Manchester VFW posts fights to survive without poker cash
Many of the patrons at the post’s canteen have been Vietnam War veterans, as was the previous commander, Gary Reid.
Haugh sought a refund of the fees, and that’s how the issue came before the aldermen’s Committee on Administration on Monday.
“I’m a veteran, and I sympathize,” Ward 7 Alderman William Shea said. “The problem is, if we do it for you, we have to do it for someone else.”
“He’s trying to keep the post alive,” Alderman-At-Large Dan O’Neil said. “We have some kind of obligation to the vets.”
“I assumed he wanted to run things the way they always did,” he said.
Reid said the video poker machines had been there for decades and were a source of revenue that funded the wider mission of the VFW in assisting veterans.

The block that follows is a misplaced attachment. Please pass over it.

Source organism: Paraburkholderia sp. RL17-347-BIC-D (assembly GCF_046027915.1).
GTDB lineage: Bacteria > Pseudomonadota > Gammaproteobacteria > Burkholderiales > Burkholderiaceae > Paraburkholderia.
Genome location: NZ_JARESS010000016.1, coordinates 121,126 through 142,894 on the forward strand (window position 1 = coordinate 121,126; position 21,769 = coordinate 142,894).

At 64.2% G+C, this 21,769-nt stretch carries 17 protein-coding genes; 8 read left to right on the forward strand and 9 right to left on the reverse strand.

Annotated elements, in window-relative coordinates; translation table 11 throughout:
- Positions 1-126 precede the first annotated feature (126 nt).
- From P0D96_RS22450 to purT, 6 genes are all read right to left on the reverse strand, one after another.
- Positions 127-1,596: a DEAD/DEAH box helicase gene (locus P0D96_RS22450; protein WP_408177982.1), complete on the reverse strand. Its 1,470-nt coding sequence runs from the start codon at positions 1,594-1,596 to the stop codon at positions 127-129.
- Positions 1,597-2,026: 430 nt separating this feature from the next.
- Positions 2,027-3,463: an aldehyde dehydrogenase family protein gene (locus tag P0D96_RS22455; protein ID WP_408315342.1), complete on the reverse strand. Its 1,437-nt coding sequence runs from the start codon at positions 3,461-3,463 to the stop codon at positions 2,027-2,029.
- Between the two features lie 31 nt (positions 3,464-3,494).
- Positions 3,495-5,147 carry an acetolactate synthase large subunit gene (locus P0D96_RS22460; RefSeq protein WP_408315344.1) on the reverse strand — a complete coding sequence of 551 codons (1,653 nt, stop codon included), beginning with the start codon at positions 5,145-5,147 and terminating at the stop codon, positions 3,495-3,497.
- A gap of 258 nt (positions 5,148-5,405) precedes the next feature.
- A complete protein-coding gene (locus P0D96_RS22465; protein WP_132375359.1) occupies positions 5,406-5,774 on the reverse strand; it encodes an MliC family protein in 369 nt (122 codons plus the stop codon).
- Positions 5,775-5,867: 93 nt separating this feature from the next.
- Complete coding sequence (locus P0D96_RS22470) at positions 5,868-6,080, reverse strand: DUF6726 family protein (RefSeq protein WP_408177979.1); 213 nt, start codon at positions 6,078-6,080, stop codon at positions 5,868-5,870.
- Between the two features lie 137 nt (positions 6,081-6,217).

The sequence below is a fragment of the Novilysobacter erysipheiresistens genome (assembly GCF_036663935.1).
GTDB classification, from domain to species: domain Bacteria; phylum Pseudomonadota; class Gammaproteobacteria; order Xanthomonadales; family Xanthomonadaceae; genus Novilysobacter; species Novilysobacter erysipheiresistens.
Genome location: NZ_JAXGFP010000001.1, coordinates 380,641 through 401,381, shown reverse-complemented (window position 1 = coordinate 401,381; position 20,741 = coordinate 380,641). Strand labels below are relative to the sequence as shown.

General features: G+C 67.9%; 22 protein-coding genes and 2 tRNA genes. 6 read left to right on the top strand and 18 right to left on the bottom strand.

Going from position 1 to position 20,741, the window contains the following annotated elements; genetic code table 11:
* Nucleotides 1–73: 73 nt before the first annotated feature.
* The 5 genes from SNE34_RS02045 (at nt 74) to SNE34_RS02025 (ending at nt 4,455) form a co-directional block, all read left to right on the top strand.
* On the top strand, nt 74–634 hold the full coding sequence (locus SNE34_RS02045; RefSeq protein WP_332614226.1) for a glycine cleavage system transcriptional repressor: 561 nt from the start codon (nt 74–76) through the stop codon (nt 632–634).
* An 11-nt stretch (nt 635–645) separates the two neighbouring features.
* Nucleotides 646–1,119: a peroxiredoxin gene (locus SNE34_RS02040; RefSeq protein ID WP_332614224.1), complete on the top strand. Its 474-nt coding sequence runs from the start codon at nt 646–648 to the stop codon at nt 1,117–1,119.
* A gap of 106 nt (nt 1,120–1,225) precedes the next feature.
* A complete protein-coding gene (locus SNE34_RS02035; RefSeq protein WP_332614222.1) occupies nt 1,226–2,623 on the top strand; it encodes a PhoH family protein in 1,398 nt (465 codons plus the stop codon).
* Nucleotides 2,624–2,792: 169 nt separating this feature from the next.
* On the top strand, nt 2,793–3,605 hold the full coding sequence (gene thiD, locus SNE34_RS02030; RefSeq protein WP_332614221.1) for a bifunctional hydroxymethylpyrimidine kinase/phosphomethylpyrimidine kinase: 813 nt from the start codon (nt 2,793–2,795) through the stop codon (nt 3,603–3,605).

How much money?
Just how much revenue was generated by the machines is not clear. Gambling, of course, is illegal in the state, and Reid and others were hazy about how any winnings from the machines were redeemed.
This is part of the reason Haugh sought to remove the machines, which are now off the premises.
A new generation
In targeting the machines, Haugh’s larger goal is to make the atmosphere at the post’s canteen more accommodating to a new generation of veterans.
Haugh retired from the Army as a sergeant in the late 1980s. He joined the VFW when he was living in Thailand, where he lived for nine years with his wife.
“We wiped the cigarette stains from the walls, pulled money out of our pockets to change the stained ceiling tiles,” he said, adding, “We’ve got a lot more work to do.”
“The guy before me ran it into the ground,” he said.
As for the new leadership of the post, Reid said he’s happy to let it be someone else’s responsibility.
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